SECURE 2.0 Act

In Articles, Articles: Kansas City Office, Articles: Salt Lake City Office, SLC Winter 2023, Tax Planning, Winter 2023 by Scott Dougan

Congress recently passed SECURE 2.0 Act, which includes over 90 new provisions for retirement plans.

The goal is to help improve Americans’ retirement savings. This effort is a continuation of the Setting Every Community Up for Retirement Enhancement (SECURE) Act that was signed into law back in December of 2019.   

We wish to highlight just some of the notable changes which may impact how you save for retirement and ultimately use the funds in the future.

Changes to RMDs

  • The age at which one must begin to draw money from qualified accounts like 401(k), 403(b), and IRAs has been pushed back again. A few years ago, 70-1/2 was the onset age for Required Minimum Distributions (RMDs), then it became 72, and now it’s 73. In 2035, the RMD age will become 75.
  • Additionally, this new law eliminates the RMD requirement for Roth 401(k) plans starting in 2024. Previously, many retirees chose to rollover Roth 401(k)s to Roth IRAs, which don’t have any RMD requirement over one’s lifetime. This new change makes the Roth rollover less necessary.
  • The penalty for not withdrawing RMDs by the annual deadline has been reduced from 50% to 25%. If an error has been made, the new penalty for a correction has been reduced to 10% of the required withdrawal amount, assuming it’s handled in a timely fashion.

Catch-Up Contributions

  • Beginning in 2025, people aged 60-63 can contribute more to IRAs, The catch-up contribution limit will be increasing to $10,000 or 50% more than the regular catch-up contribution amount (whichever is greater). 
  • After 2025, catch-up contributions will be indexed for inflation while IRA catch-up contributions for a person aged 50 will be indexed for inflation beginning in 2024.
  • For those with an annual income over $145,000, the catch-up contributions will be designated as a Roth contribution.

529 Plan Rollovers to Roth IRA Accounts

  • A new rule beginning in 2024 will allow 529 plan beneficiaries to rollover up to $35,000 of unused funds from a 529 to a Roth IRA over their lifetime. Conditions apply: the 529 plan must be open for at least 15 years prior to rolling it over, and there are annual contribution limits. Also, 529 plan contributions made within the prior 5 years cannot be rolled over, and the Roth IRA that receives the funds must be in the 529 plan beneficiary’s name.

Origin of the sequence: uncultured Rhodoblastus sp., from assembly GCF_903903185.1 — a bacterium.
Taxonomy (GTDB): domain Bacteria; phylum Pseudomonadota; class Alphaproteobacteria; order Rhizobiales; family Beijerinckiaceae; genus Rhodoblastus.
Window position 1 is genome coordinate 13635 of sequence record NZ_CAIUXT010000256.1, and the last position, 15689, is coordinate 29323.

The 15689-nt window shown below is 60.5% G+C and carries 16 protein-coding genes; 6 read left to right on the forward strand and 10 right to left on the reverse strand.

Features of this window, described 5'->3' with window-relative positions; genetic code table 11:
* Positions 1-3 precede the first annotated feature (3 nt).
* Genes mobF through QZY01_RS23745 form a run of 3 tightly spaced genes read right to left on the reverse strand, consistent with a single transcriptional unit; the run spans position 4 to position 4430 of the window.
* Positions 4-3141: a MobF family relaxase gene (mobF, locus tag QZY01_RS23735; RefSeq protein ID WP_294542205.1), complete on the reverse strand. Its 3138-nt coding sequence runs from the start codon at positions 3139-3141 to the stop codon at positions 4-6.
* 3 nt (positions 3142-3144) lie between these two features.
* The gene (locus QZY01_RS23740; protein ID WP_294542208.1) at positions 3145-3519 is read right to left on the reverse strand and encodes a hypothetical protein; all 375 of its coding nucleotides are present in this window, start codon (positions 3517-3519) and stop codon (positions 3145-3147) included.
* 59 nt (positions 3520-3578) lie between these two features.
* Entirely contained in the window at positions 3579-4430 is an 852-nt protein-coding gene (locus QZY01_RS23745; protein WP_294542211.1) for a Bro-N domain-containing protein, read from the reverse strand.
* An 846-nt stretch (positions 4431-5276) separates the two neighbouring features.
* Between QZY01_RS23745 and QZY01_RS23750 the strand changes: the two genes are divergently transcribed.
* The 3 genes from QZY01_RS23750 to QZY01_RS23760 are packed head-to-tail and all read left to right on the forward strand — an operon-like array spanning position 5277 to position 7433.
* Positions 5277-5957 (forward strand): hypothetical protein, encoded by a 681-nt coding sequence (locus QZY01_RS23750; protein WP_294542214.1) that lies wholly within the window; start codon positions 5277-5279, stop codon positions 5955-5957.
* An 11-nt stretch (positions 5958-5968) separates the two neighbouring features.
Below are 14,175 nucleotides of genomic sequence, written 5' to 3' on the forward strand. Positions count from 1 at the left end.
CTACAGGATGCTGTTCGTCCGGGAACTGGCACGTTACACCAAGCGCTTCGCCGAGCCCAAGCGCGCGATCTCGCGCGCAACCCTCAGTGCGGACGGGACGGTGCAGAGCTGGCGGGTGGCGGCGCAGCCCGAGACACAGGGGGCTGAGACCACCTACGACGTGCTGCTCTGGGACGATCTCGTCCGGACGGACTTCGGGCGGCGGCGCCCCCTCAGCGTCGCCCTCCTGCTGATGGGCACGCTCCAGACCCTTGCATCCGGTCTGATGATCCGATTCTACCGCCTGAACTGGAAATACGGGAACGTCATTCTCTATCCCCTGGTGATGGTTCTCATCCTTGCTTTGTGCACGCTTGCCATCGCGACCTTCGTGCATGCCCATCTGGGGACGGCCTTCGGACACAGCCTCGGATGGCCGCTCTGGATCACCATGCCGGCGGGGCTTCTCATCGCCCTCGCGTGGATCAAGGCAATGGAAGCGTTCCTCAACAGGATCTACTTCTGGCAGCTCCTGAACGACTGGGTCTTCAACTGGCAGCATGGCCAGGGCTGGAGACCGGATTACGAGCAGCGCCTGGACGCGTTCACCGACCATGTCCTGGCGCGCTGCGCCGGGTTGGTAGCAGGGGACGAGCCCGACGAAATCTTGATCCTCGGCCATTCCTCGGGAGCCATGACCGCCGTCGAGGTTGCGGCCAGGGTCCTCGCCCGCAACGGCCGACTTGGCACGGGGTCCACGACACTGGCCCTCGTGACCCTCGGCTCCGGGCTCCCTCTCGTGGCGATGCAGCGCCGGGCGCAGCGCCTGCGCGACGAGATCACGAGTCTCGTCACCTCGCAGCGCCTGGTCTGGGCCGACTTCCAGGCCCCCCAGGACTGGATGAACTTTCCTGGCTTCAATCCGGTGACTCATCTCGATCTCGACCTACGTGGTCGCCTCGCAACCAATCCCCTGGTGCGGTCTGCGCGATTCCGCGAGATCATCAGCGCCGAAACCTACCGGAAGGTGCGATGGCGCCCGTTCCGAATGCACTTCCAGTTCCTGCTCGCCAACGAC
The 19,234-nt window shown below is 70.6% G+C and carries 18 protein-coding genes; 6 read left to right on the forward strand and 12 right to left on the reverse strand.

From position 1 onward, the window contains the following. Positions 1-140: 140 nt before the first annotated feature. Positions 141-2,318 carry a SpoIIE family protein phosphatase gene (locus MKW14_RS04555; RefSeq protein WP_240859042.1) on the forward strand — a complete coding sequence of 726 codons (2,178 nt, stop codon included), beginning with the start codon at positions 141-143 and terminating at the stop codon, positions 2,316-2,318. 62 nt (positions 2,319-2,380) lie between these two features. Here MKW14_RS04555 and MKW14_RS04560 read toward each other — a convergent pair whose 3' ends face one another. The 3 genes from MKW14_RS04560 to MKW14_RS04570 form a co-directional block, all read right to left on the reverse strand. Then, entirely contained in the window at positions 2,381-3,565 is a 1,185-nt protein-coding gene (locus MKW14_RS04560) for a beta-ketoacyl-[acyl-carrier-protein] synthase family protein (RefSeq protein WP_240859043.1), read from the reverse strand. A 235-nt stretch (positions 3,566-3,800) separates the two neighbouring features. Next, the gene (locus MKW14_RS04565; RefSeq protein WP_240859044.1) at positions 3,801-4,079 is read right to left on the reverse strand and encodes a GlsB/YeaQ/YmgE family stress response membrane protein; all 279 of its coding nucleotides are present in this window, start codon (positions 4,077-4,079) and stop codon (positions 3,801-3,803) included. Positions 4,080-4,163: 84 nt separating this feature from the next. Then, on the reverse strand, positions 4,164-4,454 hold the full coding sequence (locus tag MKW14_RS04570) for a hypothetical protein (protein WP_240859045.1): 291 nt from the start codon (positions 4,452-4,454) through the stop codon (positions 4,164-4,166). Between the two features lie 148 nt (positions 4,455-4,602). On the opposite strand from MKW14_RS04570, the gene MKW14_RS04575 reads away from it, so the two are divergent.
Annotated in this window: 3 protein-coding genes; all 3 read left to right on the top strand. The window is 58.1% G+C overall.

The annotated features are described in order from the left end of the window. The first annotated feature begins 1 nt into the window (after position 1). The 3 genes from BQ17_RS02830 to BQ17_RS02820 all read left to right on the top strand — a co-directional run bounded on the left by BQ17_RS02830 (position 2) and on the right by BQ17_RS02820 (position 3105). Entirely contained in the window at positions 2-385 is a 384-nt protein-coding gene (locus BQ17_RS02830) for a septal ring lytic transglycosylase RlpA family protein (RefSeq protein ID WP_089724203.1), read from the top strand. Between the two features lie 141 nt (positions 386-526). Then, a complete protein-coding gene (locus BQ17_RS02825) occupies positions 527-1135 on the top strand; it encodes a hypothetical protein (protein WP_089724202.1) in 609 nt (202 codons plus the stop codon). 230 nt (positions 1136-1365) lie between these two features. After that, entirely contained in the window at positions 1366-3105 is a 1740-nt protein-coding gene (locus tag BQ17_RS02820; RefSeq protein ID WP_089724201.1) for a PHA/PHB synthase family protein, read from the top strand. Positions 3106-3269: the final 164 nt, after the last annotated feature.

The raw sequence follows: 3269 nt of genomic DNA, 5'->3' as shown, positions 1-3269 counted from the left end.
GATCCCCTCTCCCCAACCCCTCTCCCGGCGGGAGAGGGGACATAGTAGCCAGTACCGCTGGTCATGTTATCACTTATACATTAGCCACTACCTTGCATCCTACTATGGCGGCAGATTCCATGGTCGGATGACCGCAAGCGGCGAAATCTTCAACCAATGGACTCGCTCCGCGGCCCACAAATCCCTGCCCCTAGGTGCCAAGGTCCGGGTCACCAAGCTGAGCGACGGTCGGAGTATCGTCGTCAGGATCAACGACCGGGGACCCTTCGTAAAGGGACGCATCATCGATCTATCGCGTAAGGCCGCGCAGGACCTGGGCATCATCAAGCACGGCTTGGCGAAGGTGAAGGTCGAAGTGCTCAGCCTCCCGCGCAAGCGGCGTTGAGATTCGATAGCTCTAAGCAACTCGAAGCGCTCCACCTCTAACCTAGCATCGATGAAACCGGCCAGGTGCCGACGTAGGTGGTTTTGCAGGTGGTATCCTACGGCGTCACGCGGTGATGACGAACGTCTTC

401(k) Automatic Enrollment Expanded

  • Beginning in 2025, once eligible to participate, 401(k) and 403(b) plan participants will be automatically enrolled in their company’s plan. The initial contribution default is set at 3% of salary with an increase of 1% each year until a 10% deferral rate is achieved, but no more than 15%. Employees will be able to opt-out of the plan if they choose.

Student-Loan Matching Contributions

  • For employees paying toward student loan debt, employers may make matching contributions to the employee’s retirement plan account, up to a certain percentage of the loan amount.

Emergency Savings

  • Beginning in 2024, employers can contribute up to $2,500 into an emergency savings account for employees. Distributions are tax-free if specified conditions are met, much like a Roth account.

Other 401(k) Changes

  • A national ‘lost and found’ database will be established to locate missing retirement plan funds.
  • Annuities may be included as investment options.
  • Plan sponsors will be required to offer clear information about their plan and options for funds withdrawal.

If you have any questions or concerns, please contact us. We would be happy to assist you.